Choosing Your Credit Card


Many people like me or unlike me have credit cards because it is just so simple to carry one with you and not have to worry about carrying change, bills, other payment methods. Since it is so widely used, vendors often have a machine that allows this convenience to all customers as well as being more attractive to the customers since payment through a card is much faster. To the customer, credit cards offer a safe, convenient, wallet or purse decluttering, and “10-second it’s done” form of payment in which you can tap or input your pin number. To the vendor, because more and more customers are using it for the convenience as well as it being a good record keeping device, they are pressured into adopting this technology into their business.


The costs for credit cards tend to vary from company but a few things remain consistent – Annual fee, Interest rate, Miscellaneous fees. The annual fee is simple in that you pay a single fee normally at the start of the year to use that card. This can be costly but the rewards can be quite impressive and ultimately depends on how much you spend yearly. If I spend over $5000 a year on a 3% cashback credit card that has a $100 annual fee, you would mathematically get a $150 cashback to offset the annual fee and thus net gains of $50. The same cannot be said if I spent only $3000 a year where I would only get $90 cashback resulting in net losses of $10. But there might be other perks such as discounts that is subjected to how you interpret its value. This also means that if you get discounts at a fast food restaurant, but you don’t eat fast food then there is no value to you.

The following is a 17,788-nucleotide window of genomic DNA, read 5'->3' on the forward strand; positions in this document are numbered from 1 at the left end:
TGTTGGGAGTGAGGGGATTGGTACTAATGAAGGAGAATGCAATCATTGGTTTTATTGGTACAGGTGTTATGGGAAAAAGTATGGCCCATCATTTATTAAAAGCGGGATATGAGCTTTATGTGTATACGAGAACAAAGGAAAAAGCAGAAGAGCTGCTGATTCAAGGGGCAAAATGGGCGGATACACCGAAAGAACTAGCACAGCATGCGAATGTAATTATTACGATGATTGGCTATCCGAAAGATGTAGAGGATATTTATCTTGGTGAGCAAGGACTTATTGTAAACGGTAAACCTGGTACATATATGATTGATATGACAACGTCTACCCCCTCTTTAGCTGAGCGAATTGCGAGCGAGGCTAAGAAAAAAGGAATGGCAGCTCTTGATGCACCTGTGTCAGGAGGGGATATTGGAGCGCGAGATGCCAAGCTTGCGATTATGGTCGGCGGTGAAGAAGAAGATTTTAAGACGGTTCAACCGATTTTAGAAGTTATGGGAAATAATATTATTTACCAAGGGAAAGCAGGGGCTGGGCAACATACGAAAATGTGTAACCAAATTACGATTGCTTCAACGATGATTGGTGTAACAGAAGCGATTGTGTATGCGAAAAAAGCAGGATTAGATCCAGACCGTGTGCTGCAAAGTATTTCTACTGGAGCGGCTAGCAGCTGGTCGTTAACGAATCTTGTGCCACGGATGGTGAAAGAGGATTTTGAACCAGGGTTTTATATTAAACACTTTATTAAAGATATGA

Interest rate is in regards to how much you are in paying the late fees or how much you “withdrew” from your credit card as cash for payment. It is pretty straightforward in that it is basically the same principle as borrower and lender where you pay an interest for borrowing the money. If you don’t use money withdrawn from a credit card and pay your bills on time, this will not be a financial hindrance to you.

Miscellaneous fees are fees are fees that cannot be categorized as there can be any number of fees attached to your card. One of them is a balance transfer fee where you put the balance of one of your credit cards onto another. Another would be foreign transaction fees for where you made purchases in a foreign currency. Some cards might also charge for sending you a paper bill to your address.

*Keynote1: to break-even the cost of a $100 annual fee, make sure your annual spending (i.e. $4000) and cashback rate (i.e. 2.5%) are equivalent or higher (i.e. $100 PHEW!!)

*Keynote2: to minimize your expenses and maximize the value of your card, one must always pay the bills on-time, do not withdraw from the card, try to have a low annual fee, remove paper bill, and be diligent about your spending habits.

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